3. Doing more with less can refer to reductions in HR staff, reductions in administrative/support staff, shared services, outsourcing or automating. While all of these can be improvements in productivity, it takes time to see the results.

    That being said, I have to agree with Lisa that I don’t want to go to a seminar about the 3 things that keep me up at night. I think that they keep me up at night because I know enough about them to know that there is no easy solution.

    • I think you nailed it Bonita! From an HR Generalist standpoint, the issues you raise are responsible for a great deal of frustration in the HR community today. Let’s hope we’re able to address some of these and move on to some new and different issues in the near future.

  7. The top issues facing HR to me are a little broader than the great ones listed so far on the site. Here are my top five:

    1) HR remaining relevant – This isn’t only in organizations, but as a profession. I am confident it will be relevant, but only if people start stretching boundaries and making the field evolve.

    2) HR integrated throughout the business – Being strategic isn’t enough anymore. HR needs to be a woven thread throughout all aspects of the company they’re in. You aren’t a business partner if you’re only in HR.

    3) No more silos – HR pros that continue to not be connected to other HR pros are going to disappear. The field is too broad and too complicated to just try and gut it out.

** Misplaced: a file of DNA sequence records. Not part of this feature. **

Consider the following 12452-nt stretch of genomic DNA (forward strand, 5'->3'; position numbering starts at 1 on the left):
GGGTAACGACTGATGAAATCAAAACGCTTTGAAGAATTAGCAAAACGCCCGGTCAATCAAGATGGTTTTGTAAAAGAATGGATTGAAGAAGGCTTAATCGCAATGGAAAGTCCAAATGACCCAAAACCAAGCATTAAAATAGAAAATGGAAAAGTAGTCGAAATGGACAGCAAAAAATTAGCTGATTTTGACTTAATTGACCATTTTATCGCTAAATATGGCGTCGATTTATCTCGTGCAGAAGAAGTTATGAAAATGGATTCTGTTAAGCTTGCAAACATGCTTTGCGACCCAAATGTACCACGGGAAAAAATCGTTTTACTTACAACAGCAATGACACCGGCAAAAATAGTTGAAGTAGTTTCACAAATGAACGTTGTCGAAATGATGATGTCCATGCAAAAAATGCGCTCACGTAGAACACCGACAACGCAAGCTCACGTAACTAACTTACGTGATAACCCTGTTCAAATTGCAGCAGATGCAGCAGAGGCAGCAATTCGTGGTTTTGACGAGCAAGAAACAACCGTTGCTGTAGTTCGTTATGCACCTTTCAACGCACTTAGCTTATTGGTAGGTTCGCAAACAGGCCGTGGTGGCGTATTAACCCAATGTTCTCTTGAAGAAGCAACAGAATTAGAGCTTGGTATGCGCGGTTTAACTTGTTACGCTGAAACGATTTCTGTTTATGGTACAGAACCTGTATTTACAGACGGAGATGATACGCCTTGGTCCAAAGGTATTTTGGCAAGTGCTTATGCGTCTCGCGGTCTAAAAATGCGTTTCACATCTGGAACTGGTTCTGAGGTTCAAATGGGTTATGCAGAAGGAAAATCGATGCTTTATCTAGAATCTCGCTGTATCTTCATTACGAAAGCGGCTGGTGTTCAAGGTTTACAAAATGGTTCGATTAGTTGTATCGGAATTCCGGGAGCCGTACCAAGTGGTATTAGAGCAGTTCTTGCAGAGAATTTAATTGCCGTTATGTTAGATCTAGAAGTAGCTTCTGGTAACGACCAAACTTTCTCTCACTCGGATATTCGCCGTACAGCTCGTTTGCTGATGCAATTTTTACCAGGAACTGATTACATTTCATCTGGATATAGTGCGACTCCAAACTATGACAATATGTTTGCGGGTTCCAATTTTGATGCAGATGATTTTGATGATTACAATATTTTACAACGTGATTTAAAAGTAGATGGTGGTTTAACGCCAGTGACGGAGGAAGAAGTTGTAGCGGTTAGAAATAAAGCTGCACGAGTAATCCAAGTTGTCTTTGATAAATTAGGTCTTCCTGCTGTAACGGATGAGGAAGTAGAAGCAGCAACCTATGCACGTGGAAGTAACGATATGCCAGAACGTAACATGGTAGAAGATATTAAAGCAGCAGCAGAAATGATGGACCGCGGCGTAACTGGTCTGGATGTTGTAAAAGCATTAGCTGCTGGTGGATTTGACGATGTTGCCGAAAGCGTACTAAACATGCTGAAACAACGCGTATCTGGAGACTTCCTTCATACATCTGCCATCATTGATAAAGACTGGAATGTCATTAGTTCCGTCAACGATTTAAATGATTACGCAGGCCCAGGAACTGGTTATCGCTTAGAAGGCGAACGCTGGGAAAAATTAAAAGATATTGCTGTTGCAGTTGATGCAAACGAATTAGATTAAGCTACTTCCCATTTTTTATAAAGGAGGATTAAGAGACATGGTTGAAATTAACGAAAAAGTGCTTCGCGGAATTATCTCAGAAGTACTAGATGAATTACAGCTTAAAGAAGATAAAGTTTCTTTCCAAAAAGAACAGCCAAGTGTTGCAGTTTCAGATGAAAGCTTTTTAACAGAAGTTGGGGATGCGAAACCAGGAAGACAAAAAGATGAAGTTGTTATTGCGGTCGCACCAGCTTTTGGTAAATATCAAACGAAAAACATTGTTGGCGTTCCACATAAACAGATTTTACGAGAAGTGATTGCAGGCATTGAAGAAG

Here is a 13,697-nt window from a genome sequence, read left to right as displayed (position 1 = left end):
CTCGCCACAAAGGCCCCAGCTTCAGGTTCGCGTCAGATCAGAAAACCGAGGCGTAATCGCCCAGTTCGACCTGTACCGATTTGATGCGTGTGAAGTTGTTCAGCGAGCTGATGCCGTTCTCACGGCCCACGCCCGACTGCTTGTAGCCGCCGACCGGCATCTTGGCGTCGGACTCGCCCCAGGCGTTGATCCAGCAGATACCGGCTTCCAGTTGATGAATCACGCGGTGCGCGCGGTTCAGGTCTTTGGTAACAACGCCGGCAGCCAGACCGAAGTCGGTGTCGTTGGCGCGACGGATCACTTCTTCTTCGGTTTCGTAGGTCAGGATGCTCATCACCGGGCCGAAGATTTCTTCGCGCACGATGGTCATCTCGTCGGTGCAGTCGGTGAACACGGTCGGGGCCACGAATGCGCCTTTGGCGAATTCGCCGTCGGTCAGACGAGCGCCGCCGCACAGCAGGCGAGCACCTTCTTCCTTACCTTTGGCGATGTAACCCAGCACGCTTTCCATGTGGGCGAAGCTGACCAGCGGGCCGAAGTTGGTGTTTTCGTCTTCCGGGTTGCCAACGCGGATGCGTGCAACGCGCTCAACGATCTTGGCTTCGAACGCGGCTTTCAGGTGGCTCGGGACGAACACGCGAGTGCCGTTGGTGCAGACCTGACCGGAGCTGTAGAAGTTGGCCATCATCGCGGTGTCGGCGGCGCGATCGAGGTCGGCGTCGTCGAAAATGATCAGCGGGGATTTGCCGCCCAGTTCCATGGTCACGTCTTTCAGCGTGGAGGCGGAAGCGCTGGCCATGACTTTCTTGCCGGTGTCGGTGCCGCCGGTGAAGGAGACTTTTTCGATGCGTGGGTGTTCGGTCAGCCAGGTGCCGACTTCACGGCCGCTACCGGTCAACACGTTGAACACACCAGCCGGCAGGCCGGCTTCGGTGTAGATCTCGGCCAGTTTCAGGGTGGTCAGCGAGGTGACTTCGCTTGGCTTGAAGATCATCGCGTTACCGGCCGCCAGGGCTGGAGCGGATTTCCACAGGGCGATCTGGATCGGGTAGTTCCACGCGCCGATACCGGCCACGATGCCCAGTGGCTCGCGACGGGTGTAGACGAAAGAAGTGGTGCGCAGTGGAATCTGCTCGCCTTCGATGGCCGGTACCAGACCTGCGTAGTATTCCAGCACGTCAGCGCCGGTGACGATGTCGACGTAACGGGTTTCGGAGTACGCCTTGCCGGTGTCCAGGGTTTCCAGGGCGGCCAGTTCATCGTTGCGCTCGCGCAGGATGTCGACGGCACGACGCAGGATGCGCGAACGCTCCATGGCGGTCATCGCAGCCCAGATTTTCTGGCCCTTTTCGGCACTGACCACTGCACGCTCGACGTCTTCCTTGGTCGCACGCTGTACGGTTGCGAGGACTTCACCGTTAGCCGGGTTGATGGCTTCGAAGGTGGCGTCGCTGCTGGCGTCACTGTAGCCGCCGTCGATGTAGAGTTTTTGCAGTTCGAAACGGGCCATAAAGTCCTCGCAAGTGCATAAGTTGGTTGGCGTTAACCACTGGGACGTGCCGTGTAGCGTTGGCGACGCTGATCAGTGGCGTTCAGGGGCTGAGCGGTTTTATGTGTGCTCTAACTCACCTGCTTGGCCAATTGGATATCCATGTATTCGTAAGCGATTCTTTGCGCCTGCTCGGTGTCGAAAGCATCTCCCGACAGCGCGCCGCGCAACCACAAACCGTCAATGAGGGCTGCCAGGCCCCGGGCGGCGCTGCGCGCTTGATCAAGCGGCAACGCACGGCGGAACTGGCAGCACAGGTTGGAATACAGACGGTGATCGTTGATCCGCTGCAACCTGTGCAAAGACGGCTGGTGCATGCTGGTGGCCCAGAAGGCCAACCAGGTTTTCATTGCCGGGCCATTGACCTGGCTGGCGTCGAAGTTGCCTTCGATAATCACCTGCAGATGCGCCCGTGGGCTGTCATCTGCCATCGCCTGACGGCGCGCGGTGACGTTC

4) Social Media – It’s something that has to be a critical tool for recruiting, research, driving culture, etc. I could go on and on here, but the key thing is that HR has to quit driving fear and embrace the forums that are vibrant now and in the future.

    5) SHRM – It’s going through a “Who am I?” phase and it will be interesting to see where it lands. My hope is that those folks who are leading in the HR arena can help it become redefined to be a true force. I know it has some serious warts right now, but I also believe in it. Just needs some passionate people to help it along . . .

    Thanks for asking about this Jen !!

    • Steve:

      As I read your post I got a little paranoid and thought that you should have put my picture next to #s 3&4. I only recently crawled out from under my SM rock and am discovering an amazing world of like-minded HR pros who I never knew existed. The SM world is a blast, and the knowledge and information sharing is humbling.

      • That is cool and encouraging !! Trust me. I was dragged into Social Media, but I am only thankful for it now !!